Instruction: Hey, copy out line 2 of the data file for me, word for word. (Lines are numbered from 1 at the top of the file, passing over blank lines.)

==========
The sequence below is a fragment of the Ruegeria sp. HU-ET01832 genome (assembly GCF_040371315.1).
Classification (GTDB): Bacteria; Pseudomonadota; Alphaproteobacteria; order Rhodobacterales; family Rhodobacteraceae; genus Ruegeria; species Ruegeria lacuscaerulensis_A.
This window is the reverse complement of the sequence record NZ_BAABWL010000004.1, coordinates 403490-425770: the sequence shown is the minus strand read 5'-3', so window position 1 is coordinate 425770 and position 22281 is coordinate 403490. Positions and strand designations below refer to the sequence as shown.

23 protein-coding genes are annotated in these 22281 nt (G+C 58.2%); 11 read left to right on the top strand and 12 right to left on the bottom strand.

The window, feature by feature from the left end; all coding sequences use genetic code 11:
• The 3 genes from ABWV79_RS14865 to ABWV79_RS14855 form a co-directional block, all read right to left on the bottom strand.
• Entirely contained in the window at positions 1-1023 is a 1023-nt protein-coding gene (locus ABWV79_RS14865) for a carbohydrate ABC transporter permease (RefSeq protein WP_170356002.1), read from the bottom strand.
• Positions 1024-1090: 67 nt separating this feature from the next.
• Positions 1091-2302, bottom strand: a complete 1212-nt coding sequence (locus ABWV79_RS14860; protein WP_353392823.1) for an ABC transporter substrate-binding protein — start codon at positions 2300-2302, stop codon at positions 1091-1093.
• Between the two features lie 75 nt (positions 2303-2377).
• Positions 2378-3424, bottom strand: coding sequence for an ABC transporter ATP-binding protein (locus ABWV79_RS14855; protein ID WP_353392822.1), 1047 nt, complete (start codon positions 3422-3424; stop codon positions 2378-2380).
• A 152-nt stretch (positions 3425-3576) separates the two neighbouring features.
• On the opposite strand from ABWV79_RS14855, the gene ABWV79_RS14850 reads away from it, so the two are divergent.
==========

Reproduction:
Classification (GTDB): Bacteria; Pseudomonadota; Alphaproteobacteria; order Rhodobacterales; family Rhodobacteraceae; genus Ruegeria; species Ruegeria lacuscaerulensis_A.